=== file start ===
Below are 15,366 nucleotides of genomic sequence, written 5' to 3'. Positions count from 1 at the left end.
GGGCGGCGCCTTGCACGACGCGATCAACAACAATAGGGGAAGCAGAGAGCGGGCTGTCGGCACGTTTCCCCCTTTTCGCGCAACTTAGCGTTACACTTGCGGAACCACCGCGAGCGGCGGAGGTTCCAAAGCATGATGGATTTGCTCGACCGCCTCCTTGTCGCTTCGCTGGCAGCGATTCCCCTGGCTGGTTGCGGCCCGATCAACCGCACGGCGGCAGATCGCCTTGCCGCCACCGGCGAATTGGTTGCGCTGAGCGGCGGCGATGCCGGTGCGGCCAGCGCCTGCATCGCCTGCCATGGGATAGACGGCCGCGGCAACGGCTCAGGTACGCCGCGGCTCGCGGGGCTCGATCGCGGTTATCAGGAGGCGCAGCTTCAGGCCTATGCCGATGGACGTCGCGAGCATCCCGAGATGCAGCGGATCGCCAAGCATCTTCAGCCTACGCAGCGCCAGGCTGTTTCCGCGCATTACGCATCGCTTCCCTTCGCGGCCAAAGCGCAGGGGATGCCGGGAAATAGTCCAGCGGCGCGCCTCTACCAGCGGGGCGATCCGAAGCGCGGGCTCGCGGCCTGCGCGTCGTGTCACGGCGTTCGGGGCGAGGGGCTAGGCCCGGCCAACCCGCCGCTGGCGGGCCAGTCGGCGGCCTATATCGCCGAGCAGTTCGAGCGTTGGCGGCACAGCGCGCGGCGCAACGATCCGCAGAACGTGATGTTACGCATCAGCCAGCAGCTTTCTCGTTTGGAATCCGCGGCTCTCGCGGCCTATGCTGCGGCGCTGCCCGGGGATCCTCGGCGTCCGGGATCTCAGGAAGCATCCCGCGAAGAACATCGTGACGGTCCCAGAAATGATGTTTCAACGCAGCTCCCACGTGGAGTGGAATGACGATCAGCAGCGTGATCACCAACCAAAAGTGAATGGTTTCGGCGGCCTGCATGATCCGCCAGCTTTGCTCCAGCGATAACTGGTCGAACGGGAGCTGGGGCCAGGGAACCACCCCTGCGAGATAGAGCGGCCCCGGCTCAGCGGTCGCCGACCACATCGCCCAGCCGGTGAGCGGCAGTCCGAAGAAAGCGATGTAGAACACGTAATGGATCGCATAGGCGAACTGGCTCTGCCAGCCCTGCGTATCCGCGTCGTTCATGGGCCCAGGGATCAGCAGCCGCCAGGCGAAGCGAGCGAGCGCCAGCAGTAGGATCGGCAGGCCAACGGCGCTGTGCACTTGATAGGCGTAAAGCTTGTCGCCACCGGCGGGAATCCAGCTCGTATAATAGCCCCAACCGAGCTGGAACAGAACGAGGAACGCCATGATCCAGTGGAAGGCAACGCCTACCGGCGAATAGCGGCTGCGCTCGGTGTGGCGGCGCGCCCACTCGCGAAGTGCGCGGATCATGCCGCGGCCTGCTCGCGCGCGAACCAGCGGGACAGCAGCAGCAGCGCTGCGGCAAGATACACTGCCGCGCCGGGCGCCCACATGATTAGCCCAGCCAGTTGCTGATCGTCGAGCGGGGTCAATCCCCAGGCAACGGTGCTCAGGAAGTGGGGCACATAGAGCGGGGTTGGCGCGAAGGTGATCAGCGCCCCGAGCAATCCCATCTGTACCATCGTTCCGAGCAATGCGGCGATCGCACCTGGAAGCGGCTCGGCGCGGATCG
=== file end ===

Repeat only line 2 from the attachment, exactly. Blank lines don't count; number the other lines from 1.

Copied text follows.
GGGCGGCGCCTTGCACGACGCGATCAACAACAATAGGGGAAGCAGAGAGCGGGCTGTCGGCACGTTTCCCCCTTTTCGCGCAACTTAGCGTTACACTTGCGGAACCACCGCGAGCGGCGGAGGTTCCAAAGCATGATGGATTTGCTCGACCGCCTCCTTGTCGCTTCGCTGGCAGCGATTCCCCTGGCTGGTTGCGGCCCGATCAACCGCACGGCGGCAGATCGCCTTGCCGCCACCGGCGAATTGGTTGCGCTGAGCGGCGGCGATGCCGGTGCGGCCAGCGCCTGCATCGCCTGCCATGGGATAGACGGCCGCGGCAACGGCTCAGGTACGCCGCGGCTCGCGGGGCTCGATCGCGGTTATCAGGAGGCGCAGCTTCAGGCCTATGCCGATGGACGTCGCGAGCATCCCGAGATGCAGCGGATCGCCAAGCATCTTCAGCCTACGCAGCGCCAGGCTGTTTCCGCGCATTACGCATCGCTTCCCTTCGCGGCCAAAGCGCAGGGGATGCCGGGAAATAGTCCAGCGGCGCGCCTCTACCAGCGGGGCGATCCGAAGCGCGGGCTCGCGGCCTGCGCGTCGTGTCACGGCGTTCGGGGCGAGGGGCTAGGCCCGGCCAACCCGCCGCTGGCGGGCCAGTCGGCGGCCTATATCGCCGAGCAGTTCGAGCGTTGGCGGCACAGCGCGCGGCGCAACGATCCGCAGAACGTGATGTTACGCATCAGCCAGCAGCTTTCTCGTTTGGAATCCGCGGCTCTCGCGGCCTATGCTGCGGCGCTGCCCGGGGATCCTCGGCGTCCGGGATCTCAGGAAGCATCCCGCGAAGAACATCGTGACGGTCCCAGAAATGATGTTTCAACGCAGCTCCCACGTGGAGTGGAATGACGATCAGCAGCGTGATCACCAACCAAAAGTGAATGGTTTCGGCGGCCTGCATGATCCGCCAGCTTTGCTCCAGCGATAACTGGTCGAACGGGAGCTGGGGCCAGGGAACCACCCCTGCGAGATAGAGCGGCCCCGGCTCAGCGGTCGCCGACCACATCGCCCAGCCGGTGAGCGGCAGTCCGAAGAAAGCGATGTAGAACACGTAATGGATCGCATAGGCGAACTGGCTCTGCCAGCCCTGCGTATCCGCGTCGTTCATGGGCCCAGGGATCAGCAGCCGCCAGGCGAAGCGAGCGAGCGCCAGCAGTAGGATCGGCAGGCCAACGGCGCTGTGCACTTGATAGGCGTAAAGCTTGTCGCCACCGGCGGGAATCCAGCTCGTATAATAGCCCCAACCGAGCTGGAACAGAACGAGGAACGCCATGATCCAGTGGAAGGCAACGCCTACCGGCGAATAGCGGCTGCGCTCGGTGTGGCGGCGCGCCCACTCGCGAAGTGCGCGGATCATGCCGCGGCCTGCTCGCGCGCGAACCAGCGGGACAGCAGCAGCAGCGCTGCGGCAAGATACACTGCCGCGCCGGGCGCCCACATGATTAGCCCAGCCAGTTGCTGATCGTCGAGCGGGGTCAATCCCCAGGCAACGGTGCTCAGGAAGTGGGGCACATAGAGCGGGGTTGGCGCGAAGGTGATCAGCGCCCCGAGCAATCCCATCTGTACCATCGTTCCGAGCAATGCGGCGATCGCACCTGGAAGCGGCTCGGCGCGGATCG